A close family who has found themselves stranded on an
island after a shipwreck - By J. D. Wyss

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THE SHINING GROTTO                     179
several rooms. I kept the finest of the pillars, and the most beautiful pieces to decorate what would be our winter drawing-room. The large ones served us for chairs and tables; their shining crystals multiplied the reflection of the lights. We divided the cave into two parts by a partition ; the one on the right was to be our residence; that on the left was to contain the kitchen, stables, and work-room. At the end of the second division, where windows could not be placed, the cellar and store-room were to be formed ; the whole separated by partition-boards, with doors of communication. The living-room was again subdivided into three: the first, next the door, was the bedroom for my wife and me ; the second a dining-room, and the last a bedroom for the boys. As we had only three windows, we put one in each sleeping-room; the third was fixed in the kitchen, where my wife would often be. I made a good fireplace in the kitchen, near the window ; also I pierced the rock a little above, and the hole answered the purpose of a chimney. Lastly came the stables, which were divided into four compartments, and occupied all the bottom of the cavern on one side ; on thr other Tvere the cellar and magazine.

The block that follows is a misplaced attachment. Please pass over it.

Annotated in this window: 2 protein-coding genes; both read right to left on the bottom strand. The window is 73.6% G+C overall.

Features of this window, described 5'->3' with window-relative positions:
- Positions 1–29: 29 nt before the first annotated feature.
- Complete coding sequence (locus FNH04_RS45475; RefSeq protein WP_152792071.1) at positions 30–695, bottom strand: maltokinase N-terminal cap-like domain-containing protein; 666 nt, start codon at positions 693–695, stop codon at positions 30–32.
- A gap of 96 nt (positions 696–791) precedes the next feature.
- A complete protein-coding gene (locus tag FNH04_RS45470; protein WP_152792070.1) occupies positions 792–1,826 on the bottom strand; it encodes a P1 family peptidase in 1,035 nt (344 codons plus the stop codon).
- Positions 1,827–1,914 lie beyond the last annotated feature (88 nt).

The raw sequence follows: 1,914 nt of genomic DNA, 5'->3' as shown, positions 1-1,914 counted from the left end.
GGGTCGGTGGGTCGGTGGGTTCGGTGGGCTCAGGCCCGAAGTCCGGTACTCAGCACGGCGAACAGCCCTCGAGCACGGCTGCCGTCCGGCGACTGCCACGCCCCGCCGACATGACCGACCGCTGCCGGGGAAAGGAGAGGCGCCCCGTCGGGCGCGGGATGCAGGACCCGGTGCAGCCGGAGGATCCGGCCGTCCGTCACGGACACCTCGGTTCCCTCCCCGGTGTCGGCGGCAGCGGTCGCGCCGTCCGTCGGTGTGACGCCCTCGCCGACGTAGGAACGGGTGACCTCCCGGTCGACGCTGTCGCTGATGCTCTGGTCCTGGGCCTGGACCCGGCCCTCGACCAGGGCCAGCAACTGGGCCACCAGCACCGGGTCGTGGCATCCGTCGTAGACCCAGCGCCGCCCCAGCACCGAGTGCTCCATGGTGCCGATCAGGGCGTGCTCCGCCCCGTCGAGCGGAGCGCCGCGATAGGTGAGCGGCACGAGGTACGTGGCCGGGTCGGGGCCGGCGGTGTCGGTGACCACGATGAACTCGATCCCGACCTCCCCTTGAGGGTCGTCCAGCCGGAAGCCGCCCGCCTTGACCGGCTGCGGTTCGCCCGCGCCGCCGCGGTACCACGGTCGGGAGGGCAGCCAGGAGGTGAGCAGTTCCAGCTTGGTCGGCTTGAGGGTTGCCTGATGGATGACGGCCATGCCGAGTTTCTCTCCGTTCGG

During the long stay we made at Tent House
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